Time for Cork to change course

GUTTED: Pearse O'Neill is dejected after the loss to Dublin in the All-Ireland quarter-final. O'Neill is one of several stars to call time on his inter-county career.

Cork football may be rocking but Brian Cuthbert has a chance to transform their game for the better

I once met Alan Quirke at a mutual friend’s wedding in 2011; he was a fine man of admirable integrity. We conversed about the state of football and about how much progress had been made by Conor Counihan and the then current Cork team.

After the pleasantries, I took an opportunity to inform Alan of how, as an outsider looking at it from as far away as Crossmaglen, I wished he could view Cork from the eyes of those vastly removed from the set up. The point of my advice was that I didn’t believe that this massively strong, physically imposing, athletic group of individuals had the self-belief to improve on their success to date.

In years previous, I had been part of an Armagh squad that was in this same position. Managed by Brian Canavan and Brian McAlinden we lacked the ability to be introspective. We couldn’t look inward at ourselves while trying to look forward in tandem. Kerry and Galway were handed victories as we did not have the confidence or conviction to close out the games. The post mortem was full of counterfactuals, immature conditional propositions like “had we taken down Maurice Fitz, he wouldn’t have scored the goal”, or “had we won more breaking ball, we could have set up more attacks”. What we lacked was the pervasive belief in our own ability.

This is where Joe Kernan comes in. Crossmaglen were after winning All-Ireland club titles and Joe knew that if Armagh were to change, then he needed to extract the innate self-belief of the Crossmaglen players and instil it into Armagh. He already had all the players with all the ideal skills and attributes but this was to be the missing ingredient for his magic potion. Does Brian Cuthbert know what Cork’s missing ingredient is? He has the raw physical ingredients, he has a large player base from which to choose 30 county footballers and presumably he has the backing from his county board. Yet they under-perform. I’ve no doubt that this question bobbles around his mind every night he sleeps and each time he daydreams. Should Brian solve this puzzle, the Cork people’s mindset will change from one of anxiety to one of hope.

A review of the championship will show that it was make-or-break year for many counties. Jim McGuinness pushed hard but the players rebounded tired after two years of complete commitment; Kerry’s ageing players had one last sing-song which nearly spoiled the Dublin party and now Cork appears to be dismantling; imploding is probably a better verb.

This is not a transition. A transition is where people leave as part of a phased process in a structured, strategic manner which allows for a pathway to development of new talent. It is a mutually advantageous cycle of holistic change where the primary benefactor is the team itself.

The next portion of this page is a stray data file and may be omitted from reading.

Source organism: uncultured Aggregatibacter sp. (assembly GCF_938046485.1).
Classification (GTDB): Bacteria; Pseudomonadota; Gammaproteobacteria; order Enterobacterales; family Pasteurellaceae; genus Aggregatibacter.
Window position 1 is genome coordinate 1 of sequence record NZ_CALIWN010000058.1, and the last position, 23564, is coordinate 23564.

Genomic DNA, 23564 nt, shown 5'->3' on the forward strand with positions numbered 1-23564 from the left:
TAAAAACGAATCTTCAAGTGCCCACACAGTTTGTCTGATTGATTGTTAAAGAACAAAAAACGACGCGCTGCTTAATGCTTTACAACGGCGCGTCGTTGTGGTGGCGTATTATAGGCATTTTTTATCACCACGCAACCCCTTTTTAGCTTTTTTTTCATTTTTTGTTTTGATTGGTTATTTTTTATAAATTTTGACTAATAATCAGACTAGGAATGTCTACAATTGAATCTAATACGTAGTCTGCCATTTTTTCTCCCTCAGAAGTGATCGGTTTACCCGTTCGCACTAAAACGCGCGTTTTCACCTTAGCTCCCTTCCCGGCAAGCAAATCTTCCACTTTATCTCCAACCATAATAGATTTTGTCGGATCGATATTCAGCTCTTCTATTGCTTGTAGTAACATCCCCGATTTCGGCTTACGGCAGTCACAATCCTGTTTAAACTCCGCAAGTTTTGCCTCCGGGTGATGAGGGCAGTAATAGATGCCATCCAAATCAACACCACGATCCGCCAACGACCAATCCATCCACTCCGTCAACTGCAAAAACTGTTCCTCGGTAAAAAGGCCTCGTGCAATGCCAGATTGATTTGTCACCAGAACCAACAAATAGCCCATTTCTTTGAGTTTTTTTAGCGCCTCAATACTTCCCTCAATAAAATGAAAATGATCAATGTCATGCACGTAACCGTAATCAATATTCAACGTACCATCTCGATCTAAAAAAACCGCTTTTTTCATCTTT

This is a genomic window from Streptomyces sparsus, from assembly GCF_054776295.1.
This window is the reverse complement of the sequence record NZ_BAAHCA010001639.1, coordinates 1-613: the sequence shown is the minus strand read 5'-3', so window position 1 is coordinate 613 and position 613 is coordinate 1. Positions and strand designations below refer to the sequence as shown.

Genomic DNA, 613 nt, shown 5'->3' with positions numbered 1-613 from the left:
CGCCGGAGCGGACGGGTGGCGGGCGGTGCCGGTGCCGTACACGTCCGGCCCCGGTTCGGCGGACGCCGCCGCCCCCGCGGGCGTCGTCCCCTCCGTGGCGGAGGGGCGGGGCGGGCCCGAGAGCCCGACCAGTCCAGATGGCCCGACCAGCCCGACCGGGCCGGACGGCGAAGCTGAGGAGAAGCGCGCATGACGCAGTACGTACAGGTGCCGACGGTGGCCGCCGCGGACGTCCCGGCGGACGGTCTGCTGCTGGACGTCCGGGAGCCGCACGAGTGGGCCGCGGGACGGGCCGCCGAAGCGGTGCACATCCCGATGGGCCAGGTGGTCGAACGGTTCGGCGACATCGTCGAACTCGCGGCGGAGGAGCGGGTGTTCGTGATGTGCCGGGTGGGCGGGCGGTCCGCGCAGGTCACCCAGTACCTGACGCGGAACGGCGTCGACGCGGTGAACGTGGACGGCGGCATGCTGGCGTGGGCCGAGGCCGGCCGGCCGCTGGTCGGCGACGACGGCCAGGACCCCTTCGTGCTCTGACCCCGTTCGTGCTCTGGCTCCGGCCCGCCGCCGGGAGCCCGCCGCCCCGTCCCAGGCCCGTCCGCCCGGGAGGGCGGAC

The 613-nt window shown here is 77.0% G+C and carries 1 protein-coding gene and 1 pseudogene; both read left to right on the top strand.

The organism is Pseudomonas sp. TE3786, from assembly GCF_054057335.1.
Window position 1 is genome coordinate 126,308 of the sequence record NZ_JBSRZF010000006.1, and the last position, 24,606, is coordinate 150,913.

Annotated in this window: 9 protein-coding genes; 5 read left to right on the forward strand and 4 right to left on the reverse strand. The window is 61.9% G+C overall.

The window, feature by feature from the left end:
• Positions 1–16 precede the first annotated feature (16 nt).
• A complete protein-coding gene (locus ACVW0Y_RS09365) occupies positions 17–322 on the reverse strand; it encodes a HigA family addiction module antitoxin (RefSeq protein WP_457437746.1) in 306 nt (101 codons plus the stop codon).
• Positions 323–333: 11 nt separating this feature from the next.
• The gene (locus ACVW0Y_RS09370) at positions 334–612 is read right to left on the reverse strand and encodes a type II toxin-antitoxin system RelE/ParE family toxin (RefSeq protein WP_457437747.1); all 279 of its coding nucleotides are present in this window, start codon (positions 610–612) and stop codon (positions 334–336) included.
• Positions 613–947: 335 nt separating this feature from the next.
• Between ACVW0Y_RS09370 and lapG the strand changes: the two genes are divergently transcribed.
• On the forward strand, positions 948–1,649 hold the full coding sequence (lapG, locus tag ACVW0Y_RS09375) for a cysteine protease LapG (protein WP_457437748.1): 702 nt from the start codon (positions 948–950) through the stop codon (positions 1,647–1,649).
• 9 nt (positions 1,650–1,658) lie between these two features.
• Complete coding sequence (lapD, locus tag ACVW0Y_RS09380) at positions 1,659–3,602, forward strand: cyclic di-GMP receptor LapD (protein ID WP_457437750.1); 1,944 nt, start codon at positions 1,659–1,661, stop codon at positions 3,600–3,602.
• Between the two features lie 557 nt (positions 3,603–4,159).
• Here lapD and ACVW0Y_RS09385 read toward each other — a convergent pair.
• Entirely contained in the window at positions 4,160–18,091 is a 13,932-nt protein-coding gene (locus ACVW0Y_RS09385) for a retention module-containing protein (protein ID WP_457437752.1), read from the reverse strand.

What we are witnessing is a mass exodus of players who feel they have nothing left to offer or don’t want to give any more. How has it come to this?

The retirees, all well into their 30s, must have seen this day coming. The management and county board must have seen this day coming. Where is the attempt to smooth the transition for young talent? Could this have been avoided? Should a few of these players have been convinced to take a primarily mentoring type role in the new set-up?

Green shoots rise even from the fiercest of fires, so change can be good. Cork football needs a full root and branch review.

Kernan had success at Crossmaglen to draw upon, what has Cuthbert? Club football is at an extreme low, champions Castlehaven beaten comfortably by Dr Crokes while it is 10 years since Nemo last won an All-Ireland and five since they have been competitive at national level. Furthermore the quality of the football played at club and county is neither attractive nor expansive.

Times are a changing. While Armagh and Tyrone were blamed for taking football in a different direction in the 2000s, this changed with Donegal in 2011, and again this year with Dublin. Football is changing to appeal to the masses. It is a spectator sport whereby paying fans want commitment, enjoyment and entertainment. Players want enjoyment. Ask Aaron Kernan if he prefers playing open fast football with Crossmaglen or strategic football with Armagh, irrespective of the result. Cork need to adjust their style. They need to spring life into a system of play which encourages and praises people to take chances, to be inventive, to be solid in defence while maximising scoring potential. Promise players a new way and they will follow. Lead them and they will give you everything.

Cuthbert may have lost many former great Cork leaders but he will view this as an opportunity to stamp his authority on the remaining players and create a collective support to give him the confidence to pursue a new way.

The loss of Ciarán Sheehan is a massive blow but he should not be deprived his opportunity. Few actually make it in Australia and many return home for the love of GAA, Ciarán Killkenny the most recent example.

A county the size of Cork with the underage success and talent at their disposal should be able to soak up this loss with minimal disruption. Brian Cuthbert’s job is to take Cork football and create a style suitable to the players available, make them the envy of the nation and use this to attract all the potential talent back to his doorstep.

The future of Cork football may appear in the balance and many may see this as a year where change is a necessary evil that couldn’t be avoided. I see this as a year of opportunity for Cork football where they can quickly reap rewards on the field.


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